The various objects and advantages of the present invention will become apparent to those skilled in the art from the ensuing detailed description of preferred embodiments, reference being made to the accompanying drawings.
FIG. 1 is a block diagram of an electric eye receiver embodying the present invention;
FIG. 2 is an electrical schematic of a preferred circuit for implementing the invention; and
FIG. 3 illustrates in block diagram form an electric eye receiver embodying a second embodiment of the invention.
Referring now to FIG. 1, a photoelectric intruder alarm receiver is shown in block diagram form. This receiver comprises a radiation-sensitive detector 10, such as silicon photo-diode. The output of detector 10 is amplified by a conventional preamp 12, the output of which is further amplified by amplifier 14. The amplified output of detector 10 is then fed to a signal processing circuit 16 which typically comprises filtering and threshhold-sensing circuitry. Upon detecting a signal change indicative of intrusion, a signal is transmitted to a relay driver 18 which trips an alarm relay coil 20 simultaneously with an indicating device 22, such as a meter or light-emitting diode. Resistor R simply limits the current flow through indicator 22.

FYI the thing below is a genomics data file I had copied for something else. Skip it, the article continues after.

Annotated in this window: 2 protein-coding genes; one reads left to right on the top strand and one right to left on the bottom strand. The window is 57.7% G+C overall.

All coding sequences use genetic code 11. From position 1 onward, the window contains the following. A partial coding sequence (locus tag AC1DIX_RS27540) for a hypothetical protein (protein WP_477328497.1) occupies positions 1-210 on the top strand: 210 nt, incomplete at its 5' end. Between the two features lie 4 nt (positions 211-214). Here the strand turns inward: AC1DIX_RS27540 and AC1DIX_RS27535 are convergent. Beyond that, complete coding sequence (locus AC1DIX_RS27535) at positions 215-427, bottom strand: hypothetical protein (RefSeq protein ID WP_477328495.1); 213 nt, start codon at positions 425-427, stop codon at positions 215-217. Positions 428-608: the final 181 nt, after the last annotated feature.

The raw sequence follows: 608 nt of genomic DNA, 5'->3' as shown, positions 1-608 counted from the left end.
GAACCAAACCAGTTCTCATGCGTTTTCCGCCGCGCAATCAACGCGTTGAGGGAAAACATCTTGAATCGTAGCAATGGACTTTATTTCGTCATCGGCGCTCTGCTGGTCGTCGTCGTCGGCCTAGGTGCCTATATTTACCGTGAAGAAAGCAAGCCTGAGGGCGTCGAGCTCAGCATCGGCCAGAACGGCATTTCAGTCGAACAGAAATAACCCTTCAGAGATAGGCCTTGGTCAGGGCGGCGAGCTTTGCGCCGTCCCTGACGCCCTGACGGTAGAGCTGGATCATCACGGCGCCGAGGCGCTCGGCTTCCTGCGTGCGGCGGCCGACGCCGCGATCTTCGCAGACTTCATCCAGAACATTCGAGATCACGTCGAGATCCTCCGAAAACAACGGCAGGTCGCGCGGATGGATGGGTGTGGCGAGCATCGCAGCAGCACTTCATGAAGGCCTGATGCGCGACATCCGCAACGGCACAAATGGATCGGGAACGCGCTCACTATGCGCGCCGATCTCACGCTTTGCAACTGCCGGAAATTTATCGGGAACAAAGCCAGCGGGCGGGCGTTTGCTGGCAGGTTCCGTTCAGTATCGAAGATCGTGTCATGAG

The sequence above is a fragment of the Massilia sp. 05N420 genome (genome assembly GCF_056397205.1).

According to a preferred embodiment of the invention, a switch S1 is operatively coupled to amplifier 14 for selectively reducing the gain of this amplifier. FIG. 2 is an electrical schematic of an amplifying circuit, illustrating one of many ways that the gain of amplifier 14 can be reduced with a switch. As shown, normally closed switch S1, when deactivated, connects the emitter of transistor Q1 directly to the supply voltage Vcc. When switch S1 is deactivated, the amplifier has a maximum gain. When the switch is activated or open, the emitter is returned to the supply voltage through resistor R1 which introduces negative current feedback, thereby reducing the gain of the amplifier stage. The larger the value of resistor R1, the greater the gain reduction when switch S1 is opened. A variable resistor can be used and can be calibrated to provide a predetermined margin. Collector resistor R2 is simply a load resistor, and capacitor C1 acts to AC couple the amplifier output with the signal processing circuit 16.